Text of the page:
Plotting vs. Pantsing and The Benefits of Both

One of the questions I always seemed to get asked is, “Are you a pantser or a plotter?” A pantser is someone who writes by “the seat of their pants.” These type of writers sit down and let their story go wherever they’re free enough to allow it. The only thing they may plan is their writing time. Plotters, however, are more specific with their approach. They already know where they want their story to go before they start writing. Some will create a simple diagram or chart to get started, others will work on a detailed outline for days (or months) before they type a single word of their draft. I’ve written both ways, and though I prefer one way over the other, both ways are beneficial. 

The Benefits of Pantsing

1. It’s More Enjoyable

This approach takes away preset plot restrictions. You can simply write your story, and whatever lands on the page is what lands on the page. The stress of sticking to what you already planned is not there. The story can be as long or as short as you want it, and you can end it however your creative heart choses. Pantsing allows you to focus on the fun stuff, like what made you want to write the story in the first place, and focus on the technical parts later.  

2. Allows You to Be More Creative

Writing by the seat of your pants allows more creativity. Without an outline, you can take chances with your work as you go. You are free to experience the journey with your characters and go wherever they lead you. They have no predetermined destination and neither do you. They can wake up one morning and decide to go to Zimbabwe, or they can take an unplanned joyride down the interstate, suddenly take Exit 11B, and end up on a beachfront with a flat tire and no money to get back home. Either way would be fine with you, because you’re enjoying writing what happens next. 

3. Allows You to Discover Who You Are As a Writer

This is especially beneficial for new writers. The hardest thing for many new writers is learning how to sit down and get their words out. If you take away the restrictions of outlines, required word counts, and genre specific limitations, you’ll be able to discover who you truly are—and are not, as a writer. You may intend to write romance, but along the way you may discover suspense is more your thing. You may become overwhelmed with story creation altogether and chose to lend your talent to technical writing instead. Or you may find writing a novel absolutely torturous and realize writing for the screen is what you really want to do.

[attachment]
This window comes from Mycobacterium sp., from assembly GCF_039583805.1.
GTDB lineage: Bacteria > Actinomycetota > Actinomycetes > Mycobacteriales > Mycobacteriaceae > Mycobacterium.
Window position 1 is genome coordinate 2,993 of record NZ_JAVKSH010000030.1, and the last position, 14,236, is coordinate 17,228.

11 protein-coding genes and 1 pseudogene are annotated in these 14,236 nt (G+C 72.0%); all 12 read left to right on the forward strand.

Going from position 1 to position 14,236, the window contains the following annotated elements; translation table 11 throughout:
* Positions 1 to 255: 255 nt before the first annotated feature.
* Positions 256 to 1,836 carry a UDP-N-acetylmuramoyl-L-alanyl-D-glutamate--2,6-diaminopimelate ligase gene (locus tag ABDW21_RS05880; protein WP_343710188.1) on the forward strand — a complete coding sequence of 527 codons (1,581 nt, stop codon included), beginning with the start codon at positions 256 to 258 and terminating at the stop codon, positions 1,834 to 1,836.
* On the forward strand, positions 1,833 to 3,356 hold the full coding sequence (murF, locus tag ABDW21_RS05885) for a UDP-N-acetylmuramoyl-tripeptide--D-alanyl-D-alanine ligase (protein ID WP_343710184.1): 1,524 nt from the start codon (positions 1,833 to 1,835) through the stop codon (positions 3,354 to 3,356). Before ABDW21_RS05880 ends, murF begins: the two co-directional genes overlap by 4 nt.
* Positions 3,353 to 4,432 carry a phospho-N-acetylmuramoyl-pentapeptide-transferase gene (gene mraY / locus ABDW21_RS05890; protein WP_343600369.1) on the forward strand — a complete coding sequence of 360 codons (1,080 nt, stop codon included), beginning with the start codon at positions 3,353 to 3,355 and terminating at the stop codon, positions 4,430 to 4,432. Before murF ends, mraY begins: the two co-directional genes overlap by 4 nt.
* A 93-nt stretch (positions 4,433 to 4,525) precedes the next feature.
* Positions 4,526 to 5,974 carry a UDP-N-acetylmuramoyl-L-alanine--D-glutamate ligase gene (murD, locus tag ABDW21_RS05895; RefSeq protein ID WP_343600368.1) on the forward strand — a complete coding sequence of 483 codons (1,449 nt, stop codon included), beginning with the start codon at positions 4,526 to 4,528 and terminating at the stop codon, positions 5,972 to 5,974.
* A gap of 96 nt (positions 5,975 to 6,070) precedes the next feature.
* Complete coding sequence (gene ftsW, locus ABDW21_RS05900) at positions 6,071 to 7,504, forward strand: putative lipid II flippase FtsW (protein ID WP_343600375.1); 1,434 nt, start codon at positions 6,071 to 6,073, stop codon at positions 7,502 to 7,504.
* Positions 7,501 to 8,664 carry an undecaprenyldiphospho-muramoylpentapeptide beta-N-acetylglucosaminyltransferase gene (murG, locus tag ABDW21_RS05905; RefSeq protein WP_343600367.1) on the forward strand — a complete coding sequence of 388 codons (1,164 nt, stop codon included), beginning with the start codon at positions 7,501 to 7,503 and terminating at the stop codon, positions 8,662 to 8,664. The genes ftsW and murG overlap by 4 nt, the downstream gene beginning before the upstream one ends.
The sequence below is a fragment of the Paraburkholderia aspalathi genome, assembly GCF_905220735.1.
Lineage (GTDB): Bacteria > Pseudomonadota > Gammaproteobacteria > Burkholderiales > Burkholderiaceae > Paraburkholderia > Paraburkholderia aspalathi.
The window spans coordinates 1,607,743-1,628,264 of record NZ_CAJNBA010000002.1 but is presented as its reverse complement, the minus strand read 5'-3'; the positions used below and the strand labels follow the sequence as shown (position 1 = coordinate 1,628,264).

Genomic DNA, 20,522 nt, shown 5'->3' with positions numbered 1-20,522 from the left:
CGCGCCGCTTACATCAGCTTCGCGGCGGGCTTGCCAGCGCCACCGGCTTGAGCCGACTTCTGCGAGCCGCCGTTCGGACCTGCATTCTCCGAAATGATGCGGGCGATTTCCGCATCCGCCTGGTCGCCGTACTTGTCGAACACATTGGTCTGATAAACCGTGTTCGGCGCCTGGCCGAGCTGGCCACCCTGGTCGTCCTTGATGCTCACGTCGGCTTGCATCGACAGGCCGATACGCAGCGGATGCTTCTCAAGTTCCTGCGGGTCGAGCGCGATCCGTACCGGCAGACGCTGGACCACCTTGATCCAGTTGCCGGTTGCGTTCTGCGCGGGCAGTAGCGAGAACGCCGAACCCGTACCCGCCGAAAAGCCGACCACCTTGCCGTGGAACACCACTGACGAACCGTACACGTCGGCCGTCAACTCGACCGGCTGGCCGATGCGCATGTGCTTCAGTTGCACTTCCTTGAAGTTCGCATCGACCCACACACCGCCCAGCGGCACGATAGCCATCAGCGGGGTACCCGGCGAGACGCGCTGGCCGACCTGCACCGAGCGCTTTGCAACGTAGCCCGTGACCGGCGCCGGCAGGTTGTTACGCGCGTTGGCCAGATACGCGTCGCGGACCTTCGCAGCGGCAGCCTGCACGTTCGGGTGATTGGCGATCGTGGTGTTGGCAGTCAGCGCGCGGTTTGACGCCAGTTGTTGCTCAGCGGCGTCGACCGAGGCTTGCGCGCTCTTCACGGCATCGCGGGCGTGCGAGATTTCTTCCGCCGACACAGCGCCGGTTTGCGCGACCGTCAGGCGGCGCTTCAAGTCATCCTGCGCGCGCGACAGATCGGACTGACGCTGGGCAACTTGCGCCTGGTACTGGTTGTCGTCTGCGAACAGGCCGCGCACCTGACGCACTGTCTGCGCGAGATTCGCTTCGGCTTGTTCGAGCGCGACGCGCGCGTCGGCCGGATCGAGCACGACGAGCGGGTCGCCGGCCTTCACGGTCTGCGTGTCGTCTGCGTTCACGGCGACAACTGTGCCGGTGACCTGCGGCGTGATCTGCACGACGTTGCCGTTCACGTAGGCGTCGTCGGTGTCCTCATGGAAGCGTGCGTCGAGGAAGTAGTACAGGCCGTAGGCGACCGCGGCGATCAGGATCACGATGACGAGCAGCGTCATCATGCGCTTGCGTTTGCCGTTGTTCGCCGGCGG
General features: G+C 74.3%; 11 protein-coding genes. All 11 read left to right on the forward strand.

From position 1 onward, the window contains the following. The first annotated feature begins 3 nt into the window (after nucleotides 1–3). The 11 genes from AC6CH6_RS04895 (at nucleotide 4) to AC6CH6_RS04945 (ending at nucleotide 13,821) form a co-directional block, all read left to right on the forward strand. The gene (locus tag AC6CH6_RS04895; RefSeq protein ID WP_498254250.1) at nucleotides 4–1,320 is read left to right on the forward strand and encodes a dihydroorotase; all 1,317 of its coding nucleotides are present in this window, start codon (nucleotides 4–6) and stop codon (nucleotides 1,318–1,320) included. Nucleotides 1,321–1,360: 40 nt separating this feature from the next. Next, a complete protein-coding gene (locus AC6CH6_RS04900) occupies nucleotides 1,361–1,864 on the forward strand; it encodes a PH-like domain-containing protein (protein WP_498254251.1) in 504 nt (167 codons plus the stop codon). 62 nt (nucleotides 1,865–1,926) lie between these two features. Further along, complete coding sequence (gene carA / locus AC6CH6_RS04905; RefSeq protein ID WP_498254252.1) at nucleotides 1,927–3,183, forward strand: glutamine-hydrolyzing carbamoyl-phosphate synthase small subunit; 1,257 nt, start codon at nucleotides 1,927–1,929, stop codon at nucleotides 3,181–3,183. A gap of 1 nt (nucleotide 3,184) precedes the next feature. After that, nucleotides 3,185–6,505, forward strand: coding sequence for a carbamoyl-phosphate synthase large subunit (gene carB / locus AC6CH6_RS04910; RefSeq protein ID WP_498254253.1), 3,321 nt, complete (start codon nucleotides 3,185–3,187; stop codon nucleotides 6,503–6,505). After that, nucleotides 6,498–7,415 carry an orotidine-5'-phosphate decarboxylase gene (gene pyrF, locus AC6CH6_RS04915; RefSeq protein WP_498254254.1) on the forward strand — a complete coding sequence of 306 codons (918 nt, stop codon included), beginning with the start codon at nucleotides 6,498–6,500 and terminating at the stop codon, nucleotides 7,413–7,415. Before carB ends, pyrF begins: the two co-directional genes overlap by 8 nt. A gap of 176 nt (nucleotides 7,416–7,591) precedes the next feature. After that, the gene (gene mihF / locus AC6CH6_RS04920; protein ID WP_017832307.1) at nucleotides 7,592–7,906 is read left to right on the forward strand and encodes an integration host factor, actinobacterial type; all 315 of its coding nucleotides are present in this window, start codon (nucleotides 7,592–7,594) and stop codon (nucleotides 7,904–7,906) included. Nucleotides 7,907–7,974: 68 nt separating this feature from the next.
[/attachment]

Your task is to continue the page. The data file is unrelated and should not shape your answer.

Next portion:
Pantsing also allows you to see the things you don’t do so well. An example would be using clichés or too many adverbs. Or you may realize that your plot lines are too similar. Even if you don’t catch these issues until you enlist the help on an editor, pantsing will still allow you to see your crutches. (Whether or not you disciple yourself enough to learn to write without them is up to you.)  

The Benefits of Plotting

1. Creates Better Stories 

One of the greatest benefits of plotting, I believe, is that it allows you to create a better story. When you plot a novel, you are more likely to write a story with the elements needed to make it enjoyable for readers. Your intended minor characters will stay in their lanes. The rising action will remain rising action while your climax is exceptionally climatic. You’ll make sure something exciting happens. You will intentionally place your reader on the roller coaster ride of their life. Plotting allows you to pinpoint the ares of the story that are too slow and identify characters and events that are unimportant and unneeded. 

2. Works out Story Issues Before They Start 

Plotting allows you to see the kinks in your story beforehand and forces you to resolve them. I learned this lesson the hard way. A few years ago I came up with a great idea for a story and excitedly began writing it. After writing nearly three-quarters of the book I realized an important event I’d written didn’t make any sense at all and knew I had to change it. That event, however, was connected to several others that had already been written as well. It took me nearly two months to figure out how to reverse what I’d done and write myself out of the hole I’d put myself in. (I have plotted all of my novels since then and have not had that problem again.)

3. Allows You To Write Faster 

Even though an outline may take a while to complete, the work done beforehand may allow you to write your first draft faster. This is especially crucial for those who track how many words they write per day to meet a deadline. Let’s say, for instance, you’re really struggling with the fifth chapter of your work. Well, you already have the words for chapter nine brewing in your head. Instead of wasting precious time struggling to get to chapter five written, you can skip it and go ahead and write the ninth chapter. Your word count will go up and your work in progress will actually progress (instead of remaining at a standstill because you stared at a blank screen for three days in a row). Also, when you know what happens ahead of time, dialogue is easier to compose. Writing becomes about finishing the race instead of stopping to enjoying the smell of paper and ink. (You’ll do that later. Maybe after you sell your first million copies. 😉) 

So, out of the two, which do I prefer? 

Plotting, mainly because I am a professional writer now, and I do not have the time I once did to write for enjoyment only. Plotting allows me to get things done faster. I haven’t forgotten my early pantsing days, though, and plan to revisit them in the future. But for now I’m sticking to using outlines.   

P.S. If you have been staring at a blank screen for three days, see my previous blog post, or reconsider that particular part of your plot. <3